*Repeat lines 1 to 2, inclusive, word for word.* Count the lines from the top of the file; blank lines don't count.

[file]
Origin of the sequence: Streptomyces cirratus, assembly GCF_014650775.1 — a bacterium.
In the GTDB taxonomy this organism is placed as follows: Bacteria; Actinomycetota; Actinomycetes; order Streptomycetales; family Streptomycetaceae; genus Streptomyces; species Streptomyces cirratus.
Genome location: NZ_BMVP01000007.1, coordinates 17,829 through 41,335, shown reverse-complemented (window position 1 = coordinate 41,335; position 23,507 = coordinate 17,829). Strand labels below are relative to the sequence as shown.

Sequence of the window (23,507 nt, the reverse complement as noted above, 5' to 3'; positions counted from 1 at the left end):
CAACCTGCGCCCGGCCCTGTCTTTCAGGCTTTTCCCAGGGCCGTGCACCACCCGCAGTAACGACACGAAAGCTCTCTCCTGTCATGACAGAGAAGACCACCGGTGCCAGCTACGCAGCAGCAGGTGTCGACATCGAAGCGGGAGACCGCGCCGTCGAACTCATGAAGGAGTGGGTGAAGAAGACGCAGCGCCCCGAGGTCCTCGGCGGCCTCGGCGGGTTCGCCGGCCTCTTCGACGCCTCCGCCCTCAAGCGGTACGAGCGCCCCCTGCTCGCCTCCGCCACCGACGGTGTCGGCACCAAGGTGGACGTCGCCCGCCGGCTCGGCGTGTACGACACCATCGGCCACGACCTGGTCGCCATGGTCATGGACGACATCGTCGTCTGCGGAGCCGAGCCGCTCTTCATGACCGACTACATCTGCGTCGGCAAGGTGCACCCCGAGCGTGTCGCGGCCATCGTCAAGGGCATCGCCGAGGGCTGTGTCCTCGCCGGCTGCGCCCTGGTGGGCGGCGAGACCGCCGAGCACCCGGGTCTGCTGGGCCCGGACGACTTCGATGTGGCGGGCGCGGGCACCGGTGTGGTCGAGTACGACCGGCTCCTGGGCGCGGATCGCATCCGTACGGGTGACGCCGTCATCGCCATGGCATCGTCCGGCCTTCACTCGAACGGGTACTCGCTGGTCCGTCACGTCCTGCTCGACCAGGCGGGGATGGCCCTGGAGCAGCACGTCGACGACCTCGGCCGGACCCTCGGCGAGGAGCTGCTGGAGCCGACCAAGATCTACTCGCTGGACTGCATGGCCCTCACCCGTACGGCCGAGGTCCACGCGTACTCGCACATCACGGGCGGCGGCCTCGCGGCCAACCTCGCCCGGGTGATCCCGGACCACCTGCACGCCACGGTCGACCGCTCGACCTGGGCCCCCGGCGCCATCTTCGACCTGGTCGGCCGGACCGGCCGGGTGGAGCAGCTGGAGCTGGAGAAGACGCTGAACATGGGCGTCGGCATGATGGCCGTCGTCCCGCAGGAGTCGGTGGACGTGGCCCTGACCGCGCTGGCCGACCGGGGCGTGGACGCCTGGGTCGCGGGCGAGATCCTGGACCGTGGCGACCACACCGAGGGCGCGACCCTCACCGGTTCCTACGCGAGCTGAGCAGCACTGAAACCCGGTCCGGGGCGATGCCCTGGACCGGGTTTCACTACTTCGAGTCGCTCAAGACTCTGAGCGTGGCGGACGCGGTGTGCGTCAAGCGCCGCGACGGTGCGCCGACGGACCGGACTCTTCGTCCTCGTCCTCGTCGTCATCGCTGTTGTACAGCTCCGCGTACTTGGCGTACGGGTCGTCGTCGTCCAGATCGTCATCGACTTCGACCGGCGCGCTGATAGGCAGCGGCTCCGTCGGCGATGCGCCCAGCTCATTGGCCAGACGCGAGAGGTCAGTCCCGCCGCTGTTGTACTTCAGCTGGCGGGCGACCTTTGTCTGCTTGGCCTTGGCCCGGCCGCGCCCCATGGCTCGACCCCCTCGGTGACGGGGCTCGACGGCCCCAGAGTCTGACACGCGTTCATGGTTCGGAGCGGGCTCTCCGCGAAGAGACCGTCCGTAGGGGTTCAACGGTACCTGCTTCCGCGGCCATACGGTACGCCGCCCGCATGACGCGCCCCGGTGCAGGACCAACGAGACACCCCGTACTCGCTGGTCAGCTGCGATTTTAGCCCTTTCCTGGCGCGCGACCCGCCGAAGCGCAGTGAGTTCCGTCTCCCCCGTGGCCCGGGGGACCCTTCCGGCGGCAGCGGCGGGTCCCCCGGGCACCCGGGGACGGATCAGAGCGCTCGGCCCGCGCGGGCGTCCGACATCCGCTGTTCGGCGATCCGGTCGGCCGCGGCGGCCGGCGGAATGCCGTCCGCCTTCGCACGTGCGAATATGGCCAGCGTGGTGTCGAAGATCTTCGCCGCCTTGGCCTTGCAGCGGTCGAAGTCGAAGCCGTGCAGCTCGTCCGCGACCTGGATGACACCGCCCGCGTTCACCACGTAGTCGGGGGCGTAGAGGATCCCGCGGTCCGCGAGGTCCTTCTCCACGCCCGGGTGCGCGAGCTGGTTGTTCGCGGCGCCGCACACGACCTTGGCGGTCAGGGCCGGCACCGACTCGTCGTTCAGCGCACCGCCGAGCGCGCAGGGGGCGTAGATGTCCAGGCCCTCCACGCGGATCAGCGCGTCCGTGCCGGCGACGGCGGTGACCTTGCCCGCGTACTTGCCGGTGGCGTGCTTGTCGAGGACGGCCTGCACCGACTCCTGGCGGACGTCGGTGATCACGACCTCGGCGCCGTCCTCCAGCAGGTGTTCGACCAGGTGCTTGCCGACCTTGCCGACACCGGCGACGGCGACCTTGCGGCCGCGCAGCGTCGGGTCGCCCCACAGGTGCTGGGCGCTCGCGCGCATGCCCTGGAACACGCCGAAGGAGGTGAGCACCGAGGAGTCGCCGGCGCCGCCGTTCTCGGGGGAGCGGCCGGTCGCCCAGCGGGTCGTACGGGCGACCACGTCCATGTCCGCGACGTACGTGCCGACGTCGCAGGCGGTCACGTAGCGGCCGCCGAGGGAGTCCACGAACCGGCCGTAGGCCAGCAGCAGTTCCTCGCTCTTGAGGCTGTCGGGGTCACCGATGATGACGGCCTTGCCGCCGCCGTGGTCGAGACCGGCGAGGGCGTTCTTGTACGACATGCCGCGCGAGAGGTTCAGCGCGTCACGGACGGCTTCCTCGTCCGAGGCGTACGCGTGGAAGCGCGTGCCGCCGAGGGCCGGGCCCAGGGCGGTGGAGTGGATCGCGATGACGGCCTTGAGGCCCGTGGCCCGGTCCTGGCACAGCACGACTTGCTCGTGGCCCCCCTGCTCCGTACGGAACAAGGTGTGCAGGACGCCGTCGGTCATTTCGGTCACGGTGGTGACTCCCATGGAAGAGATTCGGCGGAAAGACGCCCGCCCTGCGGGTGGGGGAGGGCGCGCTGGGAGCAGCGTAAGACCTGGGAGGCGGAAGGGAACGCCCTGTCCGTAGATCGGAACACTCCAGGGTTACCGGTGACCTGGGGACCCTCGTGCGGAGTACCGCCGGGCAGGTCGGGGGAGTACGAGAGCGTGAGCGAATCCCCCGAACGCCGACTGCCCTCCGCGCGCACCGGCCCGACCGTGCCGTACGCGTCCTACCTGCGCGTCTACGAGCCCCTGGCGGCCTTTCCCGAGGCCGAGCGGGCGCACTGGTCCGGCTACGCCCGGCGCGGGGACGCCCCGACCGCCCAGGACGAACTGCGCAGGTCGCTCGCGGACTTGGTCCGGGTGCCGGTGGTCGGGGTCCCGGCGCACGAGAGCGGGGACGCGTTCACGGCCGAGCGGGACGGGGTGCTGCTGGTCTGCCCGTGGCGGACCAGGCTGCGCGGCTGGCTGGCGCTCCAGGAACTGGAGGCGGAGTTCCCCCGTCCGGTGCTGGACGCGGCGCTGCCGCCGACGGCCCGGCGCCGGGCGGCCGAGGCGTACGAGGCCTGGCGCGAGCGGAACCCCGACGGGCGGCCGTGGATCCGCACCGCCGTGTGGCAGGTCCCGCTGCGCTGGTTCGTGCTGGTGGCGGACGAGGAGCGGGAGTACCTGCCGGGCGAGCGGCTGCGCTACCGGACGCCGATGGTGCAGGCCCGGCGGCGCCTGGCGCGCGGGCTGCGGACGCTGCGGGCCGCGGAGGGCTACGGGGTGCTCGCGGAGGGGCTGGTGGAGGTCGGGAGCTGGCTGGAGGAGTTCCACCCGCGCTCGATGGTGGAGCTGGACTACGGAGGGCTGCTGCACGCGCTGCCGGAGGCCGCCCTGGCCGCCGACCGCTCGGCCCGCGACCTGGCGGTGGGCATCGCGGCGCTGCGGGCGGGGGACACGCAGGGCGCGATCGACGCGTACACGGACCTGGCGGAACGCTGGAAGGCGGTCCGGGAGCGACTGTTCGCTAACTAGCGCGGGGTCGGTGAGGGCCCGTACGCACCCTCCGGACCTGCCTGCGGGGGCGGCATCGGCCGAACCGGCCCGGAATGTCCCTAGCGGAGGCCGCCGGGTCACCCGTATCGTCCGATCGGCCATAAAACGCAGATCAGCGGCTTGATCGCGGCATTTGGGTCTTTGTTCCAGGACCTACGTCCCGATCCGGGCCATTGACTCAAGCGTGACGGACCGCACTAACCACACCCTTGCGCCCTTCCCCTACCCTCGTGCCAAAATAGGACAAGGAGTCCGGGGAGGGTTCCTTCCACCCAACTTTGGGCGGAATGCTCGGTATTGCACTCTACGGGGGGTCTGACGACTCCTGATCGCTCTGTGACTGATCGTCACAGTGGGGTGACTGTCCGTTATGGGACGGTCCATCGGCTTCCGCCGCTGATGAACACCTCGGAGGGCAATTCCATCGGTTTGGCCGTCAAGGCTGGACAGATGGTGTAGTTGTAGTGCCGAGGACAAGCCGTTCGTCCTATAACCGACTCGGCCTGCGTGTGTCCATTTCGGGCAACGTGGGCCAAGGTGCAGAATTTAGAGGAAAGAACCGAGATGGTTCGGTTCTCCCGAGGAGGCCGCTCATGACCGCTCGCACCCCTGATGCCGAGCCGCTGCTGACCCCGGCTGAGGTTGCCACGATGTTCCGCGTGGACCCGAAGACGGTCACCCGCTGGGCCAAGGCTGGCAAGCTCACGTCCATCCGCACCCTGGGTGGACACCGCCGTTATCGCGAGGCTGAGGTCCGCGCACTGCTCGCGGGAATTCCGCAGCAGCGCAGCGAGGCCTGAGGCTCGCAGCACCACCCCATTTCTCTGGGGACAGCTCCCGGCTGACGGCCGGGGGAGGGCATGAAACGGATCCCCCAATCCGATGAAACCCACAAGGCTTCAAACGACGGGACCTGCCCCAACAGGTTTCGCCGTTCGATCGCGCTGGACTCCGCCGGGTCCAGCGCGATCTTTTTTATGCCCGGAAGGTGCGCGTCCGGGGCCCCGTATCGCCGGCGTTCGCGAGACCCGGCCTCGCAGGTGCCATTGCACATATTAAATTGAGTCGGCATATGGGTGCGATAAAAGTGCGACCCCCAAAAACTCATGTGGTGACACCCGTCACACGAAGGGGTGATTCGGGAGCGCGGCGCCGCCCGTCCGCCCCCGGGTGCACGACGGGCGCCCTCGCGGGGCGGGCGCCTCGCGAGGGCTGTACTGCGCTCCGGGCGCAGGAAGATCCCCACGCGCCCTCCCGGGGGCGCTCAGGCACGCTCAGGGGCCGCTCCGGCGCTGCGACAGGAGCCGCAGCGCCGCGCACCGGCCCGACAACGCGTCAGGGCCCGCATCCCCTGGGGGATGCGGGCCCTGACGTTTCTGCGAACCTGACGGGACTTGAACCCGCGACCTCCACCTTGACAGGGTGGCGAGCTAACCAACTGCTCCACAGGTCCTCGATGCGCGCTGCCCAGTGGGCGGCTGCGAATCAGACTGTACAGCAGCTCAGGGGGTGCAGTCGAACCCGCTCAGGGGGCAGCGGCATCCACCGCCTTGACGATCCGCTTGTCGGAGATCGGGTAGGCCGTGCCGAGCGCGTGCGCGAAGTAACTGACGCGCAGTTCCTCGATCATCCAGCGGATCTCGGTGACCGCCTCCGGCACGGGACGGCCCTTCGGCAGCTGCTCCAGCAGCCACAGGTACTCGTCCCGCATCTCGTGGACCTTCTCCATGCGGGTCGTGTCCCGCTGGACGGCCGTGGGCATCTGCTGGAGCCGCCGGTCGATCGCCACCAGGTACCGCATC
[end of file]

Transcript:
Origin of the sequence: Streptomyces cirratus, assembly GCF_014650775.1 — a bacterium.
In the GTDB taxonomy this organism is placed as follows: Bacteria; Actinomycetota; Actinomycetes; order Streptomycetales; family Streptomycetaceae; genus Streptomyces; species Streptomyces cirratus.